Creating directed and specific prompts for students in the archives is a central feature of our teaching philosophy.
Tailoring your students’ interaction with an original source is simply the best way to model the nuanced skill of document analysis. It is something that takes practice and time. The idiosyncrasies of document analysis are not intuitive, and they cannot be boiled down into a generic, cookie-cutter formula.
Many institutions, including the National Archives and Records Administration, advocate a series of general questions to guide student document analysis. In our experience, however, these generic questions can cause more confusion than clarity among students.
For example, a student studying a newspaper clipping in a 19th-century scrapbook might scratch his or her head when the first question she reads on her handout is “what is this document?” Does the question refer to the scrapbook itself or the clipping? A student examining a long list of generations of family births and deaths pressed into an even older Dutch bible may not be able to figure out how to answer the question, “when was this document made?” Flummoxed, a student might simply write down the earliest or latest date on the page.
(While discussing dates, it is worth pointing out to students the difference between date created and date covered. For example, this exercise uses two maps which portrays New York City at the time of the American Revolution – one is from the 19th century, the other from the 20th.)
When generic questions confuse students, opportunities are missed to instill in students the fundamental skills of document analysis. The frustration students feel in this moment also means that they feel less engaged in the archival experience.
Document analysis is incredibly difficult to model correctly because it is a nuanced, iterative experience in which a scholar seeks out and uses contextual information, and continually adjusts research questions based on his or her findings and knowledge. The best way to model analysis for students is to incorporate this tailored approach into in-archives handouts.
Handouts also create a more uniform experience for students. In most classes, it is impossible (and unfair) to rely on facilitation alone to guide students. Putting something down on paper gives every student the guidance they need, at their own pace.
Primary sources are sometimes infinitely interpretable. Teachers from different fields or those who employ different approaches might come at the same document from very different places. Instructors should have some kind of reading in mind when they select a document for students to analyze, and that approach should guide the specific questions in the handout.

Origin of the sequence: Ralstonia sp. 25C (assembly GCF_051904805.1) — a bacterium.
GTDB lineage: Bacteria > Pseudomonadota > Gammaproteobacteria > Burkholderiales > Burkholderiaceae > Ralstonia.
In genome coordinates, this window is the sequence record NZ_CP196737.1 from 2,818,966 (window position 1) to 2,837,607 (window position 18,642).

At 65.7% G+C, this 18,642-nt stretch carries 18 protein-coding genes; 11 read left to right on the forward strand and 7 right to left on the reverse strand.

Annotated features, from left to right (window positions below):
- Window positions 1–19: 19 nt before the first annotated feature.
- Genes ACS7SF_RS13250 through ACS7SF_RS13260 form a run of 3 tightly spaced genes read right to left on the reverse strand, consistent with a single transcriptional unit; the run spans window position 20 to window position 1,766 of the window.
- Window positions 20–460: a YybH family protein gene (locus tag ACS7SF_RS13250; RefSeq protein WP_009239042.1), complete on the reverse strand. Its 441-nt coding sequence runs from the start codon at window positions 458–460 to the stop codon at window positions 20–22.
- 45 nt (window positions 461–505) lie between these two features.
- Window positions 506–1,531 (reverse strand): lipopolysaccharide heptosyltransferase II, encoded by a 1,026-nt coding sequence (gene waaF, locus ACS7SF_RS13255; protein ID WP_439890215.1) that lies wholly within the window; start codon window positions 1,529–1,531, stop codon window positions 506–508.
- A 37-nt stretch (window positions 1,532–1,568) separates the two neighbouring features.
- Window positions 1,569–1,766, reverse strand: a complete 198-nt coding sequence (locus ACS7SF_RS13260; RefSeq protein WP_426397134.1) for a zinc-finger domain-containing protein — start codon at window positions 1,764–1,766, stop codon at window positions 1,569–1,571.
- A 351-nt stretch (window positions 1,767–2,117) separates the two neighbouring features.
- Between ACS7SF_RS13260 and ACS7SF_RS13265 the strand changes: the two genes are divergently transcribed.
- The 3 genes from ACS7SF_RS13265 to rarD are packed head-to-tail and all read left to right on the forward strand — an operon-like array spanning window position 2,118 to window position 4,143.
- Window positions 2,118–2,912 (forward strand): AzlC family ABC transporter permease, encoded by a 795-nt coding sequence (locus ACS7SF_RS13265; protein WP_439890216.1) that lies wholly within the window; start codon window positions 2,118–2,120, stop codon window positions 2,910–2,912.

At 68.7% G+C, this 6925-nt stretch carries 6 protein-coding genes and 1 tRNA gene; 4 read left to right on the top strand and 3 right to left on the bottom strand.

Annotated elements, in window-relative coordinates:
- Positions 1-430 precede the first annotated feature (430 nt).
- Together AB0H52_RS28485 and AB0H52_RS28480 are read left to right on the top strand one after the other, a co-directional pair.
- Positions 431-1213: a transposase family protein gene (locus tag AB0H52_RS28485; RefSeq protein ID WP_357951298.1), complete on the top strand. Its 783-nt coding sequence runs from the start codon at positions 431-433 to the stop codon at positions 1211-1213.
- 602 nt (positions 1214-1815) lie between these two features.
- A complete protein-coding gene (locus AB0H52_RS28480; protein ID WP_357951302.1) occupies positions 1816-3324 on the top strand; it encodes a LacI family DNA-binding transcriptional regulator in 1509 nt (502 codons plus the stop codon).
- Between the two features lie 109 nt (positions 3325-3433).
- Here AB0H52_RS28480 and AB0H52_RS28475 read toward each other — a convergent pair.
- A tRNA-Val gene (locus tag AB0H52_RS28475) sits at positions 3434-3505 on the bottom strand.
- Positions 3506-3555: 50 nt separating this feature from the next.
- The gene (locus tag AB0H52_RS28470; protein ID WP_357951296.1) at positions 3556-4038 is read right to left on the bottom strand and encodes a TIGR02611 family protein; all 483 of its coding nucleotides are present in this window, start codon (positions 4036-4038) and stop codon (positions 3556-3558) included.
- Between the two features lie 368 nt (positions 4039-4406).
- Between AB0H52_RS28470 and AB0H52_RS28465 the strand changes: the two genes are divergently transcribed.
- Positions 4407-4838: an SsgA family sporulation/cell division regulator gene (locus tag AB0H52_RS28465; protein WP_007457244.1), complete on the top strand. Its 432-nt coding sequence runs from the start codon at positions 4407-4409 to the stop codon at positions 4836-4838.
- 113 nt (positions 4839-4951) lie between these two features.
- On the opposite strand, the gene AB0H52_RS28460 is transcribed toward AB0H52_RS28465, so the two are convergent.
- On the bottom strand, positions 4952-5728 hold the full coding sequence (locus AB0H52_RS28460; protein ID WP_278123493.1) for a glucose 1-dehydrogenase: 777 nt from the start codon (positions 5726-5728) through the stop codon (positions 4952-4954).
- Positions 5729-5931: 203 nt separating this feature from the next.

Handouts should not only be tailored; they should also be clear and precise. Handouts should indicate whether students must read an entire document, or only a portion of it; if the latter, the excerpt should be clearly delineated. Handouts should clarify whether students should read a document together or on their own, aloud or to themselves. They can instruct students to transcribe a document or, in the case of oversized materials, they can indicate at what point students should get out of their chairs and walk around a document.
Handouts should also indicate whether they provide students with questions to guide discussion, or whether they are assignments that will be collected at the end of the visit (or in the subsequent class period). Handouts might also include a useful glossary of words or relevant excerpts from secondary sources.
Each of the exercises on this website feature handouts that faculty have tweaked and revised over time. The handout used in this exercise on gradual manumission in New York State gives students specific directives and includes a glossary. Secondary sources are integrated well into the handouts for this exercise on runaway slave ads.
Another professor using Civil War-era envelopes created different tailored handouts for an American Art course and a Civil War honors seminar. She recognized that even though the two classes would analyze the same primary sources, the different learning objectives for each course and each archives visit required her to tweak the handouts accordingly.
Julie Golia and Robin M. Katz, “Creating In-Archives Handouts,” TeachArchives.org, accessed [insert date here], http://wwww.teacharchives.org/articles/creating-handouts/.